I have a .csv file with multiple lines with the following format:

¬Country¬,¬Year¬,¬Singer¬,¬Song Title¬
¬Japan¬,¬1999¬,¬Utada Hikaru¬,¬First Love¬
¬South Korea¬,¬1999¬,¬Lee Jung Hyun¬,¬Wa¬

I can print the information I want with awk. For example

awk -F'¬' '{print $2" - "$4}' Model.csv | tail -n +2

which will result in:

Japan - 1999
South Korea - 1999

I want this to be based on user input in a bash script, where the user can choose which columns to print and in which "format". For example, if I want the output to be

[1999] Utada Hikaru - First Love
[1999] Lee Jung Hyun - Wa

I'd use

awk -F'¬' '{print "["$4"]" " "$6" - "$8}' Model.csv | tail -n +2

However, by using "["$4"]" " "$6" - "$8 as input, awk doesn't read it as a pattern for the print command

 read -p "Which format? " format
 #User will type here desired print pattern, for example "["$4"]" " "$6" - "$8
 awk -v "var=$format" -F'¬' '{print var}' Model.csv

resulting in

"["$4"]" " "$6" - "$8
"["$4"]" " "$6" - "$8
  • Your users might prefer an interface where they specify the tags (column header strings like Country) rather than positional field numbers like $1 to select which fields to print. That'll also decouple the users from the order of the fields making it possible for you to make changes to the CSV layout in future if you have to without impacting your users.
    – Ed Morton
    Commented Jun 12 at 15:10

1 Answer 1


From your sample input it looks like your field separator is actually ,, not ¬, and those ¬ characters are being used the way that double quotes (") are used in a standards-compliant CSV (see whats-the-most-robust-way-to-efficiently-parse-csv-using-awk).

Assuming that is the case, this will do what you want in any POSIX awk:

$ cat tst.sh
#!/usr/bin/env bash

read -p "Which format? " format

awk -F'¬,¬' '
    NR > 1 {
        print '"$format"'
' "${@:--}"

and adjusting the field numbers to treat the input as a CSV:

$ ./tst.sh Model.csv
Which format? "["$2"]" " "$3" - "$4
[1999] Utada Hikaru - First Love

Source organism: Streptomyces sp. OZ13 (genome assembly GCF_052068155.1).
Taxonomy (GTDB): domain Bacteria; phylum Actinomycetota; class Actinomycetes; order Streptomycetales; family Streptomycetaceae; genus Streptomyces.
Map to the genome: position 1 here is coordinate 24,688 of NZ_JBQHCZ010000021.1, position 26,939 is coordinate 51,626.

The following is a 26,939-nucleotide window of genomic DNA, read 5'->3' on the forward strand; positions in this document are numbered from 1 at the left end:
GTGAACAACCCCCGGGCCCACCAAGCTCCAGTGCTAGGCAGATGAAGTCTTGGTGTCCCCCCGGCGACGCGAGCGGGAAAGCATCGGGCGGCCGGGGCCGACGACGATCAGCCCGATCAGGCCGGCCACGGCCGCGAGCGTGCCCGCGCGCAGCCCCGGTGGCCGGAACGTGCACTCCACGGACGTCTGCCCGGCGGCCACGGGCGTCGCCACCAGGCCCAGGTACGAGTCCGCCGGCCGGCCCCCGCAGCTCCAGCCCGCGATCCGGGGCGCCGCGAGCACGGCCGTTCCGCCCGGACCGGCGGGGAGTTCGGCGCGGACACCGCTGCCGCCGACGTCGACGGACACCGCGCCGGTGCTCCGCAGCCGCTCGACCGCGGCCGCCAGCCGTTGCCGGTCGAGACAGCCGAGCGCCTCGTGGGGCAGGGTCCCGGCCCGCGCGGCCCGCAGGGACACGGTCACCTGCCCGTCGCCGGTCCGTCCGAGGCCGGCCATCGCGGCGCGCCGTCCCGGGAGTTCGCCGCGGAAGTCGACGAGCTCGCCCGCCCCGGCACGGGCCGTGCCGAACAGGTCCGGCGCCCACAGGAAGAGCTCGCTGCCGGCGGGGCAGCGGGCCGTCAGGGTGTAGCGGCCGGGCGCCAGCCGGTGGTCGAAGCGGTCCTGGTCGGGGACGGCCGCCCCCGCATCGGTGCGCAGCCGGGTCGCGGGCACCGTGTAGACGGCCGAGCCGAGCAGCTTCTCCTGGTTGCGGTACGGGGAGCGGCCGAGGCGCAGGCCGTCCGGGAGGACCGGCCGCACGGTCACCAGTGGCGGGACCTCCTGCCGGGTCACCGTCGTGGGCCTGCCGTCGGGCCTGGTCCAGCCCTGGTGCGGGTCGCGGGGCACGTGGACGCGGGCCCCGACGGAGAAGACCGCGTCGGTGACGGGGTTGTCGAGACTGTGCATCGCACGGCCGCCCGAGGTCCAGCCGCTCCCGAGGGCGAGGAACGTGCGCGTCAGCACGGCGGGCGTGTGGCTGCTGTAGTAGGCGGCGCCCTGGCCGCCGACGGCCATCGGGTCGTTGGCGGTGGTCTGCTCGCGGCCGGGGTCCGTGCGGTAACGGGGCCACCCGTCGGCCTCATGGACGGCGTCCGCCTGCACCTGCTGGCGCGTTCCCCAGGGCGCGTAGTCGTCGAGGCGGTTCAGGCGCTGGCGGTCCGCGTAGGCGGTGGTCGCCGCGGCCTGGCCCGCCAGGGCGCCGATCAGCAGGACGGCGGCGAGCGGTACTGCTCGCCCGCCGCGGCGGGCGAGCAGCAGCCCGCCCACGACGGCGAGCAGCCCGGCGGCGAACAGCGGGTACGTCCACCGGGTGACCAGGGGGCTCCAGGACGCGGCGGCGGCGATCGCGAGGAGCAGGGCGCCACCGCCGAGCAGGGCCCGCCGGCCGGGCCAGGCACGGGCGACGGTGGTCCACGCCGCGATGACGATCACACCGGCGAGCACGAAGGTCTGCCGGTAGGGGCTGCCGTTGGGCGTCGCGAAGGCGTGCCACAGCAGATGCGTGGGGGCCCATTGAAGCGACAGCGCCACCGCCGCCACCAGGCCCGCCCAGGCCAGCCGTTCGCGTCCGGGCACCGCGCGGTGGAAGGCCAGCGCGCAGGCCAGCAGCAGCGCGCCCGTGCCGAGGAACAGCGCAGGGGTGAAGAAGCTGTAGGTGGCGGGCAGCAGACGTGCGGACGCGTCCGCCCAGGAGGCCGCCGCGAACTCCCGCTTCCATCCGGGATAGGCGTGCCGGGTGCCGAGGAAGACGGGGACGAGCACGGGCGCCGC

[1999] Lee Jung Hyun - Wa

I'm assuming that ¬ and newline cannot appear within fields of your CSV.

Warning: Be aware that the format shell variable is expanding to become part of the body of the awk script before awk sees it so you'll have to be VERY careful with who you allow to use the script and ensure they fully understand awk syntax as, in addition to potentially cryptic errors:

$ ./tst.sh Mode1.csv
Which format? $#
awk: cmd. line:5:       print $#
awk: cmd. line:5:              ^ syntax error

$ ./tst.sh Mode1.csv
Which format? $1 / $4
awk: cmd. line:4: (FILENAME=Mode1.csv FNR=1) fatal: division by zero attempted

it's inviting a code injection vulnerability:

$ ./tst.sh Mode1.csv
Which format? system("echo hello")

Personally, I would not do this at all but instead figure out some other interface to let users select fields to print and format to print them in.

  • 1
    Thanks A LOT for your effort and for the explanation. That does exactly what I want. And sorry if I've edited the post while you were still writing the answer, as I wanted to make it more clear as seen in the answer by @terdon. The ¬ is there instead of " because some songs have " in the title, and I thought that could break something, so I chose a different separator. I saw your comment about using the column header. That's also a great idea, how is it done?
    – baiserekku
    Commented Jun 12 at 15:16
  • You're welcome. The standard way to handle "s within a field is to double the "s so a song title like This "IS" a song gets stored in the CSV as "This ""IS"" a song". Ask a new question about using the column header (and using the standard CSV format unless there's some reason why that won't work for you). Do take a look at the Q&A I linked first though as you may be able to figure everything out for yourself after reading that.
    – Ed Morton
    Commented Jun 12 at 15:23
  • I just added a section to that SO answer under "To print fields from a CSV by the column header names rather than field numbers" to show how to do that.
    – Ed Morton
    Commented Jun 12 at 15:32
  • 1
    Thanks! I was able to do it!
    – baiserekku
    Commented Jun 12 at 19:55
  • This well-written answer expresses serious concerns about code injection vulnerability. I'm certain I saw an answer from @terdon which expressed similar strong (and in my mind--valid) opinions, concluding that prompting for user input should be disfavored. Please I hope that answer will be re-posted, or the extant (one) answer will be updated to include links warning of the dangers of prompting for user input. Thx. Commented Jun 13 at 20:32

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